So, braving the rain and wind and cold, we headed up to the Fossil Exhibit Trail. It’s only .25 miles long. It’s on a boardwalk and has a lot of informational signs about the fossils that kids can touch. I think on any other day, Calvin would have been running from sign to sign excited to learn about new prehistoric life. But, not this day. Not in 50-degree weather in the wind and the rain. I think we were all over it before the .25 loop on the flat boardwalk was over. But, the ranger had been right. You could see some colors and layers in the rocks. It was definitely interesting!

After retreating to our camper to dry off and for lunch, Chris and I looked into other cool activities that we could do in the Badlands. We discovered that there was a Prairie Dog Town (which is what you call the tunnel system that the Prarie Dogs live in) off of Sage Creek Rim Road, which is also where you can view herds of bison. As Chris and Calvin had not seen either of these animals in the wild before, we were sold! We hopped in the car around 3:30 pm for the hour ride drive towards Sage Creek Rim Road.

Upon arriving at Robert’s Prairie Dog Town, it was a ghost town. All of the prairie dogs were underground, hiding out from the weather. I attempted to walk out amongst the tunnel openings, hoping to stir them since they’ll pop up and alarm each other when they sense predators. But, they remained safely underground, and I picked up about 2 inches of mud on the bottoms of my shoes. (Had I gone any farther into the field, I surely would have lost my shoes.) So, the Prairie Dog Town was a bust (We did eventually see 1 lonely Black-Tailed Prairie Dog), and we started the long drive back to the campsite. On our drive home on Sage Creek Rim Road, we saw out in the distance- BISON! Chris was so excited! He hopped out of the car with the camera and started walking towards them to try to get a better shot. (Please note, we were probably about a half a mile from the Bison.) He realized very quickly how very muddy the plains were, how very far away the animals were, and how very dangerous they could be if he got too close. So, we settled for photographs of the majestic animals from a very far distance.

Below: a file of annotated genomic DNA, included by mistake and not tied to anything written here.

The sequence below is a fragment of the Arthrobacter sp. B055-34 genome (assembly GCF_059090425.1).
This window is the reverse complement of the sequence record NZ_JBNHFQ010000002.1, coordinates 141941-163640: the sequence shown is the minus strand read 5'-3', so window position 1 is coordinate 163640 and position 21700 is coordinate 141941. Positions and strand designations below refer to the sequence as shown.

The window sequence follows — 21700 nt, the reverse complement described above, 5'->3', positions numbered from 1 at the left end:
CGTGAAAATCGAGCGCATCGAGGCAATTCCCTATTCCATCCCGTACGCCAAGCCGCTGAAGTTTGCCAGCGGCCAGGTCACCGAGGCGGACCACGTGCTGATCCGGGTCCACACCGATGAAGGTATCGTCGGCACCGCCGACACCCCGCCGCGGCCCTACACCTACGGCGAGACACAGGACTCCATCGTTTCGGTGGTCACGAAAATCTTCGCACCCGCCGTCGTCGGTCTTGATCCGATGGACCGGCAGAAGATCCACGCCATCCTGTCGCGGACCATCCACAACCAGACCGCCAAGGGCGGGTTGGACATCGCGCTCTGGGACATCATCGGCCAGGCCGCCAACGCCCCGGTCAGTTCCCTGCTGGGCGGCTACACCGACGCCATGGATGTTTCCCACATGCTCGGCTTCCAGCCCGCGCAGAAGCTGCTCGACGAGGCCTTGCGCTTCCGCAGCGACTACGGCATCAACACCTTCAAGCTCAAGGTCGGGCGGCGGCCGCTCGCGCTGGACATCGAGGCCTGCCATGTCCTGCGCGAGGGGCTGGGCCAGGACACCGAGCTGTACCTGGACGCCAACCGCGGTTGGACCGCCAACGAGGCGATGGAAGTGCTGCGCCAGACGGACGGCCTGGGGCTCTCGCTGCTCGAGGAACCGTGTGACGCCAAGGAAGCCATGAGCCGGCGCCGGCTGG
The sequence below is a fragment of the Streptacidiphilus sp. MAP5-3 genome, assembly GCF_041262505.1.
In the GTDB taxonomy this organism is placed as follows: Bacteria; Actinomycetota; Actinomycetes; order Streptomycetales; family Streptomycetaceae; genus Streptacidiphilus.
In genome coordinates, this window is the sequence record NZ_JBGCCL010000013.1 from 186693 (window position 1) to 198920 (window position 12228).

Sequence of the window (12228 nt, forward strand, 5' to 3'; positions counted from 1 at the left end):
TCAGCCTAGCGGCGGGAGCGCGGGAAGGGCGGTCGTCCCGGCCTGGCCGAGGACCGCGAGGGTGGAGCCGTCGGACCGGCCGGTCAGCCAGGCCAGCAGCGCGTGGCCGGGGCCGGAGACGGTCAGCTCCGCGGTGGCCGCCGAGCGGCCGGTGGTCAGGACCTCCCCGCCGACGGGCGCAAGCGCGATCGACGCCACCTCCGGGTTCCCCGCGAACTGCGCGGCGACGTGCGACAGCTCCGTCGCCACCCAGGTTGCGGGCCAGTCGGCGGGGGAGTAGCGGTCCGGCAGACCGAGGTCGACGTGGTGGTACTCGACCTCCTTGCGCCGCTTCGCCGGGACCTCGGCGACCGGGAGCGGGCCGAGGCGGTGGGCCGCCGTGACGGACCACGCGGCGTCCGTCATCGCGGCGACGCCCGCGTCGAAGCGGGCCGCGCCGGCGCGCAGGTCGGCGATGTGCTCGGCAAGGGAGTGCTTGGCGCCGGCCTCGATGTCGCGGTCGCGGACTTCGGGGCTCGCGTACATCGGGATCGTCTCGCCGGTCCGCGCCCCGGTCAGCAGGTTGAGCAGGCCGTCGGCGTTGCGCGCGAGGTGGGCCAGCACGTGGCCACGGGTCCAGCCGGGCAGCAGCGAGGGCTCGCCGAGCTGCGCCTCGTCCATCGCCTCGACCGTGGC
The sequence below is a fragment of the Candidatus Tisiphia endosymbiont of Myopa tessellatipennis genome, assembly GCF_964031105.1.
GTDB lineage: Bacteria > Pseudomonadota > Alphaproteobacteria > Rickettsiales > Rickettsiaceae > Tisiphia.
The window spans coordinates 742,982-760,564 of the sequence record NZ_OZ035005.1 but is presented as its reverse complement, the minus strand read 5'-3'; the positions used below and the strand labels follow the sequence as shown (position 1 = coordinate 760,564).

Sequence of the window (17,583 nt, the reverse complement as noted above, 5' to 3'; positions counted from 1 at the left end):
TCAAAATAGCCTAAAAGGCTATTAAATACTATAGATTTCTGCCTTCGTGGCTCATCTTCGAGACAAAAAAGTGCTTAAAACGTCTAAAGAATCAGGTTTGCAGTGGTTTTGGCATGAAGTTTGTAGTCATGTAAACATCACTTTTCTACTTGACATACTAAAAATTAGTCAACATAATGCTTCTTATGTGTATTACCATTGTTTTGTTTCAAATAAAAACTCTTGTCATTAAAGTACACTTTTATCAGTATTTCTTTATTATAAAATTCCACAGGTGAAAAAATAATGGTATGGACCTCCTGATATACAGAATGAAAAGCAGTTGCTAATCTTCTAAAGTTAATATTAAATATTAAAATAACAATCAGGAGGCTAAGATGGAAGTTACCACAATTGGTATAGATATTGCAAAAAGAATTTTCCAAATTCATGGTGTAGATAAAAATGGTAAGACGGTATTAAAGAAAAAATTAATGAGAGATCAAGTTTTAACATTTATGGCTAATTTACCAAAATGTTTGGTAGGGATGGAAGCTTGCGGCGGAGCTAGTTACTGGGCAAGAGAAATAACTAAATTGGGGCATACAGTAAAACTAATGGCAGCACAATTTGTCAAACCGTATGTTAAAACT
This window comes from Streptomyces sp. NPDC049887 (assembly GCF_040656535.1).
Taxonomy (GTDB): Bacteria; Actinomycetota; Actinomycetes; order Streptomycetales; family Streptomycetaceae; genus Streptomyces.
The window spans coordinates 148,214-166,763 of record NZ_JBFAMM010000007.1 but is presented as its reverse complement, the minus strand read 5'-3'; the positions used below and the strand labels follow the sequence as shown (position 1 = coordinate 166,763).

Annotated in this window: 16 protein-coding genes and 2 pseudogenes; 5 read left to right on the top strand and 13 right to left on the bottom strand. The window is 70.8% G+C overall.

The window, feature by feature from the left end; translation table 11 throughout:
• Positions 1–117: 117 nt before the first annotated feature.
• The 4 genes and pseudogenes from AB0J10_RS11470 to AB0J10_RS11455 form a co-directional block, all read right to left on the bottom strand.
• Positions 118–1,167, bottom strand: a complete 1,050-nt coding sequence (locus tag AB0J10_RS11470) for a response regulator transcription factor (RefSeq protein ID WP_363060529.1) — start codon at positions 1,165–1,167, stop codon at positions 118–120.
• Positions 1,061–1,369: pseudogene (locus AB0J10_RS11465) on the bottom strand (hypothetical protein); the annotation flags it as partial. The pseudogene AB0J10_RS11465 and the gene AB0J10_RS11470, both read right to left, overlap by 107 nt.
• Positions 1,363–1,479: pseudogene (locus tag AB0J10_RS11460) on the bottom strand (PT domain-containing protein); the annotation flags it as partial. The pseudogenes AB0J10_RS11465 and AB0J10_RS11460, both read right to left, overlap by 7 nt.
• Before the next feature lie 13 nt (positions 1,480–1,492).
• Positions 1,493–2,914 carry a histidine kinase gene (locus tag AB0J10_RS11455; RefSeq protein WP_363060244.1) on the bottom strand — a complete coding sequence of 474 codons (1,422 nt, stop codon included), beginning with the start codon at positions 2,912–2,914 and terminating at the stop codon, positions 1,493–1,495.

As we turned off of the Sage Creek Rim Road and onto the Badlands Scenic Loop, I spotted something moving off to the side of the road. It turns out it was 2 male bighorn sheep grazing over a cliff. Once again, my darling husband braved the wet and cold to get a photograph (from a safe distance on the other side of a crevasse). It was amazing. But not as amazing as the herd of bighorn sheep grazing to the side of the road that we saw maybe another 100 feet down the road.  I had never actually seen Bighorn Sheep in the wild, and I was just stupified.

We continued home on the Badlands Scenic Loop, and the landscaped changed dramatically. Instead of the tall, jagged “moon” formations, there were these rolling rock hills with amazing colors. This area is called the “Yellow Mounds”, and in our photographs, it’s easy to understand why.

I went into Badlands National Park thinking that South Dakota had nothing to offer. I left the following day a changed woman. This park is a can’t miss for it’s fossils, geological formations, wildlife, and history.